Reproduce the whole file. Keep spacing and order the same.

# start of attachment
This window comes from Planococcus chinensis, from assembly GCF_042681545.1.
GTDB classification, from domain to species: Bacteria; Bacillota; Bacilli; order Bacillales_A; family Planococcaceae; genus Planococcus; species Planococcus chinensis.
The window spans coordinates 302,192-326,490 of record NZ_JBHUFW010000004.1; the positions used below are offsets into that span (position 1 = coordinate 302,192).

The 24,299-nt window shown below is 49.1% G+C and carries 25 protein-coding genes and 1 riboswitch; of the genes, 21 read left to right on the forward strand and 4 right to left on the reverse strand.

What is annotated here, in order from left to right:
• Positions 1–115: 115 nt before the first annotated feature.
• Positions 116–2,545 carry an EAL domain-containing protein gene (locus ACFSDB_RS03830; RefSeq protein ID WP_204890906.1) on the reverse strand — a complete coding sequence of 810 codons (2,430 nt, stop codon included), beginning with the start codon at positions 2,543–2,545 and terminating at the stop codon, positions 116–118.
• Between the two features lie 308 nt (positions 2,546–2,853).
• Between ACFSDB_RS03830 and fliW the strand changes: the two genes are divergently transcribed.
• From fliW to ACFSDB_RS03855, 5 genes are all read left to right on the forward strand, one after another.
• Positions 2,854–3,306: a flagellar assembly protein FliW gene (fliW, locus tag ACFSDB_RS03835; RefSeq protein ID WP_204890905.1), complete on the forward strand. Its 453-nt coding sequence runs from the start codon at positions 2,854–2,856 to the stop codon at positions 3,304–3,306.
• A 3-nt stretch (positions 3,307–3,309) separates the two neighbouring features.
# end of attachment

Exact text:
This window comes from Planococcus chinensis, from assembly GCF_042681545.1.
GTDB classification, from domain to species: Bacteria; Bacillota; Bacilli; order Bacillales_A; family Planococcaceae; genus Planococcus; species Planococcus chinensis.
The window spans coordinates 302,192-326,490 of record NZ_JBHUFW010000004.1; the positions used below are offsets into that span (position 1 = coordinate 302,192).

The 24,299-nt window shown below is 49.1% G+C and carries 25 protein-coding genes and 1 riboswitch; of the genes, 21 read left to right on the forward strand and 4 right to left on the reverse strand.

What is annotated here, in order from left to right:
• Positions 1–115: 115 nt before the first annotated feature.
• Positions 116–2,545 carry an EAL domain-containing protein gene (locus ACFSDB_RS03830; RefSeq protein ID WP_204890906.1) on the reverse strand — a complete coding sequence of 810 codons (2,430 nt, stop codon included), beginning with the start codon at positions 2,543–2,545 and terminating at the stop codon, positions 116–118.
• Between the two features lie 308 nt (positions 2,546–2,853).
• Between ACFSDB_RS03830 and fliW the strand changes: the two genes are divergently transcribed.
• From fliW to ACFSDB_RS03855, 5 genes are all read left to right on the forward strand, one after another.
• Positions 2,854–3,306: a flagellar assembly protein FliW gene (fliW, locus tag ACFSDB_RS03835; RefSeq protein ID WP_204890905.1), complete on the forward strand. Its 453-nt coding sequence runs from the start codon at positions 2,854–2,856 to the stop codon at positions 3,304–3,306.
• A 3-nt stretch (positions 3,307–3,309) separates the two neighbouring features.